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Whole Body Muscle Activity during the FIFA 11+ Program Evaluated by Positron Emission Tomography

  • Junsuke Nakase,

    Affiliation Department of Orthopaedic Surgery, Graduate School of Medical Science Kanazawa University, Kanazawa, Japan

  • Anri Inaki,

    Affiliation Department of Nuclear Medicine/Biotracer Medicine, Graduate School of Medical Science Kanazawa University, Kanazawa, Japan

  • Takafumi Mochizuki,

    Affiliation Kanazawa Advanced Medical Center, Kanazawa, Japan

  • Tatsuhiro Toratani,

    Affiliation Department of Orthopaedic Surgery, Graduate School of Medical Science Kanazawa University, Kanazawa, Japan

  • Masahiro Kosaka,

    Affiliation Department of Orthopaedic Surgery, Graduate School of Medical Science Kanazawa University, Kanazawa, Japan

  • Yoshinori Ohashi,

    Affiliation Department of Orthopaedic Surgery, Graduate School of Medical Science Kanazawa University, Kanazawa, Japan

  • Junichi Taki,

    Affiliation Department of Nuclear Medicine/Biotracer Medicine, Graduate School of Medical Science Kanazawa University, Kanazawa, Japan

  • Tetsutaro Yahata,

    Affiliation Department of Orthopaedic Surgery, Graduate School of Medical Science Kanazawa University, Kanazawa, Japan

  • Seigo Kinuya,

    Affiliation Department of Nuclear Medicine/Biotracer Medicine, Graduate School of Medical Science Kanazawa University, Kanazawa, Japan

  • Hiroyuki Tsuchiya

    tsuchi@med.kanazawa-u.ac.jp

    Affiliation Department of Orthopaedic Surgery, Graduate School of Medical Science Kanazawa University, Kanazawa, Japan

Whole Body Muscle Activity during the FIFA 11+ Program Evaluated by Positron Emission Tomography

  • Junsuke Nakase, 
  • Anri Inaki, 
  • Takafumi Mochizuki, 
  • Tatsuhiro Toratani, 
  • Masahiro Kosaka, 
  • Yoshinori Ohashi, 
  • Junichi Taki, 
  • Tetsutaro Yahata, 
  • Seigo Kinuya, 
  • Hiroyuki Tsuchiya
PLOS
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Abstract

Purpose

This study investigated the effect of the FIFA 11+ warm-up program on whole body muscle activity using positron emission tomography.

Methods

Ten healthy male volunteers were divided into a control group and a group that performed injury prevention exercises (The 11+). The subjects of the control group were placed in a sitting position for 20 min and 37 MBq of 18F-fluorodeoxyglucose (FDG) was injected intravenously. The subjects then remained seated for 45 min. The subjects of the exercise group performed part 2 of the 11+for 20 min, after which FDG was injected. They then performed part 2 of the 11+for 20 min, and rested for 25 min in a sitting position. Positron emission tomography-computed tomography images were obtained 50 min after FDG injection in each group. Regions of interest were defined within 30 muscles. The standardized uptake value was calculated to examine the FDG uptake of muscle tissue per unit volume.

Results

FDG accumulation within the abdominal rectus, gluteus medius and minimus were significantly higher in the exercise group than in the control group (P<0.05).

Conclusion

The hip abductor muscles and abdominal rectus were active during part 2 of the FIFA 11+ program.

Introduction

Prevention of sports injuries has become a key issue in sports medicine in recent years. Most sports injury prevention training programs are composed of plyometric training, balance training, and agility training. Studies have been conducted on the effects of such training programs on various athletes. Although the subjects and details of the training programs differed, the results showed a decreased incidence of sports injuries regardless of sport activity level, sex, and age [1][4].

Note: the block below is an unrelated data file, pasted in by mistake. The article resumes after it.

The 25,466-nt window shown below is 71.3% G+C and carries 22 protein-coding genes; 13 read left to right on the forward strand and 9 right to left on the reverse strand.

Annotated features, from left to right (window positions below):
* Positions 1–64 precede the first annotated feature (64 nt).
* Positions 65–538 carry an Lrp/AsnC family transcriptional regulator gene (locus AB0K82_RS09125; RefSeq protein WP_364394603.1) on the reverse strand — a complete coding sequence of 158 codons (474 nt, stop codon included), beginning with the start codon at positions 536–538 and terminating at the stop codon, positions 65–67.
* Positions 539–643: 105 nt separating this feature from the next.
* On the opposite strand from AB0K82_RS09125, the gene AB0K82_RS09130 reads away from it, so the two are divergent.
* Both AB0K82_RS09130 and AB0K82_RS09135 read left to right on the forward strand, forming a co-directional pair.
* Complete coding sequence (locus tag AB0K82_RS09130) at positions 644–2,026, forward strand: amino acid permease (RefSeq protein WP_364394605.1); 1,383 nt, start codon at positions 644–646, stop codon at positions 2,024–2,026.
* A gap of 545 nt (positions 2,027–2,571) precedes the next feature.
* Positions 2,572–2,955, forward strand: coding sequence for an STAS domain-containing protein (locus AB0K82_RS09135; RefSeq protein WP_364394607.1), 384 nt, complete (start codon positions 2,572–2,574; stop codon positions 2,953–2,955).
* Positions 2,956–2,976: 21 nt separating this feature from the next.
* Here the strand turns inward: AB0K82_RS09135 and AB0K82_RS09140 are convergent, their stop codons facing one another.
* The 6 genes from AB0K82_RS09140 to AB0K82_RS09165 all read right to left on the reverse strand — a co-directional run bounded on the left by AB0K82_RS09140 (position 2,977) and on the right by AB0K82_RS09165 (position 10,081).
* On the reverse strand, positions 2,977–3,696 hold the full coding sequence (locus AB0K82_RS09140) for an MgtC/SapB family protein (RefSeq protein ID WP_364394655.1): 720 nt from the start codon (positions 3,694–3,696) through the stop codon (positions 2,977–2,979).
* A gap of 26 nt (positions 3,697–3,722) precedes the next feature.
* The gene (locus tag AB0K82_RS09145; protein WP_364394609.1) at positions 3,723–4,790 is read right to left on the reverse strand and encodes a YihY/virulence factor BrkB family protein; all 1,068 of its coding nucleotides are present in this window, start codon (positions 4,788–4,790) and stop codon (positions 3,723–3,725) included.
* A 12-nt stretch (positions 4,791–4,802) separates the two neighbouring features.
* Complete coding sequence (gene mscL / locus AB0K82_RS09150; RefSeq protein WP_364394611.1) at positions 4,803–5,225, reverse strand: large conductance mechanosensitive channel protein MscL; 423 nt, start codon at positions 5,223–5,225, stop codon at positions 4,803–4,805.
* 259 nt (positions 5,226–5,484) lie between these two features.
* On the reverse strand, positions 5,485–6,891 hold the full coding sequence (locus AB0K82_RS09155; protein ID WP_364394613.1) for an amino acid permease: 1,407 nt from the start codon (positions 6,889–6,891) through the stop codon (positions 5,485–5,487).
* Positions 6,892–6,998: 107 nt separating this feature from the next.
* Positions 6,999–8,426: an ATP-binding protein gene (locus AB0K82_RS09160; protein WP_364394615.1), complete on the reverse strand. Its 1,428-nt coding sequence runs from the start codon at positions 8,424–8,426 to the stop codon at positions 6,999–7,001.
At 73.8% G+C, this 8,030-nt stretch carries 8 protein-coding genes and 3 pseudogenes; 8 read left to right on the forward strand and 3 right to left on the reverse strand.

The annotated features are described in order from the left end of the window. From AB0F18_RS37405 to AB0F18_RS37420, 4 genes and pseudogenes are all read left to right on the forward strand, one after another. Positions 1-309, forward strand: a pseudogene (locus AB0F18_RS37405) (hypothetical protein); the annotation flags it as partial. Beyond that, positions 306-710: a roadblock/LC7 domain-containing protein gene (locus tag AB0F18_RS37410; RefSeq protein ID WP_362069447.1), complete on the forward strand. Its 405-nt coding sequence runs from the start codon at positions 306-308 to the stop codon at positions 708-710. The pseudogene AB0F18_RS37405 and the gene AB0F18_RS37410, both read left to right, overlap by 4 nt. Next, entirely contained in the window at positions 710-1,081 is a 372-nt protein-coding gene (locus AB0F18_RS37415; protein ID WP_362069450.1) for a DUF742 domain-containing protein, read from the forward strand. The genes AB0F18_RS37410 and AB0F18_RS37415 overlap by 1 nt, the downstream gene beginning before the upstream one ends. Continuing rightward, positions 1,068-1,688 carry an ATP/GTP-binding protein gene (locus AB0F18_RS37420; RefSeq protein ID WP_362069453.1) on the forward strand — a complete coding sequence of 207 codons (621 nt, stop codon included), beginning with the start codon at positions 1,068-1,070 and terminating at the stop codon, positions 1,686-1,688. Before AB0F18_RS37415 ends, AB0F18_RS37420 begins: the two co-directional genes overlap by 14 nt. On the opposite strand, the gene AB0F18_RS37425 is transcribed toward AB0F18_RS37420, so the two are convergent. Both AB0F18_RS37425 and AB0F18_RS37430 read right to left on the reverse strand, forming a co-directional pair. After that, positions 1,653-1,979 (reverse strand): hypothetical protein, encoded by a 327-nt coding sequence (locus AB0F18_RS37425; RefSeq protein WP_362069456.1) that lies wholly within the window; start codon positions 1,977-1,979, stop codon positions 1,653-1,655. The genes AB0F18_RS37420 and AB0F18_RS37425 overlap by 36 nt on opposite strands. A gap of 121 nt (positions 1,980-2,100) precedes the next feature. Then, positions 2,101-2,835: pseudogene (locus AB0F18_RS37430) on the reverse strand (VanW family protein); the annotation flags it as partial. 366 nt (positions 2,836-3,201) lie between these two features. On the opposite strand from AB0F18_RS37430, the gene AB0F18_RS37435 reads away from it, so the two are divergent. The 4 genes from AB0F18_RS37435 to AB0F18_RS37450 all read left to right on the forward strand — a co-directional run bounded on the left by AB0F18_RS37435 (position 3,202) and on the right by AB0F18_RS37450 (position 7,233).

The “11” is an injury prevention program that was developed with the support of the Fēdēration Internationale de Football Association (FIFA) and aims to reduce the effect of intrinsic injury risk factors in soccer. This program has been validated in that sport [5], [6]. A successive modified version of the “11” (the “11+”) has also proven effective in preventing injuries in young female soccer players [7] and elite male basketball players [8]. The FIFA 11+provided a >40% reduction in the risk of injury. Furthermore, research using motion analytic techniques has been conducted on the effect of the sports injury prevention training [9], [10]. The training program aimed to improve core stability and neuromuscular control [11], [12]. However, the muscle activation patterns have not yet been well elucidated for the “11+.”

Muscle activity levels of various sport types have been investigated using electromyographic (EMG) examinations [13], [14]. Since equipment must be attached to the body for EMG measurements, sports activity level is disturbed, which limits the types of sports investigated. In addition, only a limited number of muscles and superficial muscles can be investigated by EMG examinations.

Muscle activity during exercise has been examined by positron emission tomography (PET) with 18F-fluorodeoxyglucose (FDG) [15][17]. 18F-FDG taken up by muscle cells is not metabolized and remains in the cells as FDG-6-phosphate after phosphorylation. Thus, 18F-FDG accumulation in the muscle can be used as a parameter of glucose intake by the muscle as well as the muscle activity level. PET provides a promising alternative or supplement to existing methods to assess muscle activation in complex human movements.

The purpose of the present study was to examine muscle activity during the 11+using PET.

Methods